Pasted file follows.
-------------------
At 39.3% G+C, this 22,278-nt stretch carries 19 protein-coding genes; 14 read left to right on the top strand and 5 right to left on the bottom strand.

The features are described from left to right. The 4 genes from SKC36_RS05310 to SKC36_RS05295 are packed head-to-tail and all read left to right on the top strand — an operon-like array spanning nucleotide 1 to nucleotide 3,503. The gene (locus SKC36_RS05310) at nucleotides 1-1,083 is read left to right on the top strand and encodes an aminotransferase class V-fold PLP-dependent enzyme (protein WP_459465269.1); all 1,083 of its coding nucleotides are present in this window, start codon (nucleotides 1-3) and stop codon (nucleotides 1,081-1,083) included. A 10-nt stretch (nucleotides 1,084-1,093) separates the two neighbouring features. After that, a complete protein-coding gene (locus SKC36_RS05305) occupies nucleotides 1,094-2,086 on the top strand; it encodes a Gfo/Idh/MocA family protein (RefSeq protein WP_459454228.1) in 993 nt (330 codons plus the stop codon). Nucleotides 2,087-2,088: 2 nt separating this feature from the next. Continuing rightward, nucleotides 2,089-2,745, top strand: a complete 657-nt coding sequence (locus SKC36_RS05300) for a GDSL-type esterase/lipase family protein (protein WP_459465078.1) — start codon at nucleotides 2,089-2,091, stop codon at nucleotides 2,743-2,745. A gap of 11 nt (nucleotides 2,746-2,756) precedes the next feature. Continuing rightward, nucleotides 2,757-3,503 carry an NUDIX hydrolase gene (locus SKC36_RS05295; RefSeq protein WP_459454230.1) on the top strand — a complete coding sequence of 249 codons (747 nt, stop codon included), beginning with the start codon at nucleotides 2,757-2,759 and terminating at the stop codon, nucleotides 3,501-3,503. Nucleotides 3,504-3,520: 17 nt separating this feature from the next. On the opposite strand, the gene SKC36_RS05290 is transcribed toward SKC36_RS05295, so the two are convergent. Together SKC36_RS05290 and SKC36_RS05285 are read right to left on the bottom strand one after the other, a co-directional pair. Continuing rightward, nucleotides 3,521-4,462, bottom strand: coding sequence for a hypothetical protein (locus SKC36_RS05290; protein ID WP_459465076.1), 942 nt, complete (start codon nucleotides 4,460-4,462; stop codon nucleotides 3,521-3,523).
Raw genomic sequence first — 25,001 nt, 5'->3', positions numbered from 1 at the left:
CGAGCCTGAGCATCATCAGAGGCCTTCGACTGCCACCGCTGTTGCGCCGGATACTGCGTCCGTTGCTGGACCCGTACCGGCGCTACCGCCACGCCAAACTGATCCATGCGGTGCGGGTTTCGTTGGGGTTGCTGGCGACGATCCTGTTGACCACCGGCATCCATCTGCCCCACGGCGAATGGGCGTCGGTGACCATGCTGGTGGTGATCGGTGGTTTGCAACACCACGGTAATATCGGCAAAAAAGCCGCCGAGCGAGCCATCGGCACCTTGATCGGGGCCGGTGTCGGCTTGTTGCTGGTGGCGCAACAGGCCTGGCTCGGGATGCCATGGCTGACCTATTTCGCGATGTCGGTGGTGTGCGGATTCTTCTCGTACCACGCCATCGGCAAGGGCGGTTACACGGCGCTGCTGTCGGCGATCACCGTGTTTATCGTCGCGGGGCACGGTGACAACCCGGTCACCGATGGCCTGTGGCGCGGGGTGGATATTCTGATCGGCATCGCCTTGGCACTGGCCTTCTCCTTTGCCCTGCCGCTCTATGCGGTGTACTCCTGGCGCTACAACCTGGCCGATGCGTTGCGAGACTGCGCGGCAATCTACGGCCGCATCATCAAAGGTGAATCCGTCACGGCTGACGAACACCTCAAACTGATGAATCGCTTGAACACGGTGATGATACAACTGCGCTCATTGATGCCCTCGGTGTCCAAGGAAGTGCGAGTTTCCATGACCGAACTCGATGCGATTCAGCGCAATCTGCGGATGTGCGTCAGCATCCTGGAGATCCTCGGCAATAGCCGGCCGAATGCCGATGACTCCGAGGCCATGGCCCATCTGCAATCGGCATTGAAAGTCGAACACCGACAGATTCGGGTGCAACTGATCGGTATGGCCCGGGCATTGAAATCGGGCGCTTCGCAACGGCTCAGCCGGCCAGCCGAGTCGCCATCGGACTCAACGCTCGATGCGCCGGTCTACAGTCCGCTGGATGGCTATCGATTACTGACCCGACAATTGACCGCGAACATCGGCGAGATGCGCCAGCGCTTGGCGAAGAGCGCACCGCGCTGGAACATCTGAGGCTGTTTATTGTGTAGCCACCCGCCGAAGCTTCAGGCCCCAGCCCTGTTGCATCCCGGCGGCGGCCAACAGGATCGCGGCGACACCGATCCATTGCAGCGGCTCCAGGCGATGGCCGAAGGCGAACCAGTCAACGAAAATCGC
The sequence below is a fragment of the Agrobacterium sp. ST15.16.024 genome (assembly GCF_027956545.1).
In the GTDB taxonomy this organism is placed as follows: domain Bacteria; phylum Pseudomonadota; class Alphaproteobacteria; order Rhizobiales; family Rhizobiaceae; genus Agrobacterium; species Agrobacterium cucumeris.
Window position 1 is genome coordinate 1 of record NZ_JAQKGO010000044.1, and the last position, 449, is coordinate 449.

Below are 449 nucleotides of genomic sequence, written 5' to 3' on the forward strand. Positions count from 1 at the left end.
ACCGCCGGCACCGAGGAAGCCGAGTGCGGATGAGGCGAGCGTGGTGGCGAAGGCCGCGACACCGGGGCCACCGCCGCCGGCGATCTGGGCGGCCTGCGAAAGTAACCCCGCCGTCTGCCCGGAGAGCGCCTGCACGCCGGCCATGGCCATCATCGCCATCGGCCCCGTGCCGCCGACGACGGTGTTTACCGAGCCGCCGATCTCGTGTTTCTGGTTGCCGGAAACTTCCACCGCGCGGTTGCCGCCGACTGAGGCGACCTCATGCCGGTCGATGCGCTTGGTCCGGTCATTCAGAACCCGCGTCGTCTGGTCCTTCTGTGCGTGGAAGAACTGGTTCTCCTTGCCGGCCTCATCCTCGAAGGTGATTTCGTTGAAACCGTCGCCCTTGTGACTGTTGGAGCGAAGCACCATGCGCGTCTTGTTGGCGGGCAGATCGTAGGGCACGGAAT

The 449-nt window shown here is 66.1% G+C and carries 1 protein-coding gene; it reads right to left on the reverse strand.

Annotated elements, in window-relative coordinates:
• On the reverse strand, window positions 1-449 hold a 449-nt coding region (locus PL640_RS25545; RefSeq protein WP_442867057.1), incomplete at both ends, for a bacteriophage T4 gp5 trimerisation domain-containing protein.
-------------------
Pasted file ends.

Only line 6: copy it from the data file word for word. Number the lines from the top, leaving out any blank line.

In the GTDB taxonomy this organism is placed as follows: domain Bacteria; phylum Pseudomonadota; class Alphaproteobacteria; order Rhizobiales; family Rhizobiaceae; genus Agrobacterium; species Agrobacterium cucumeris.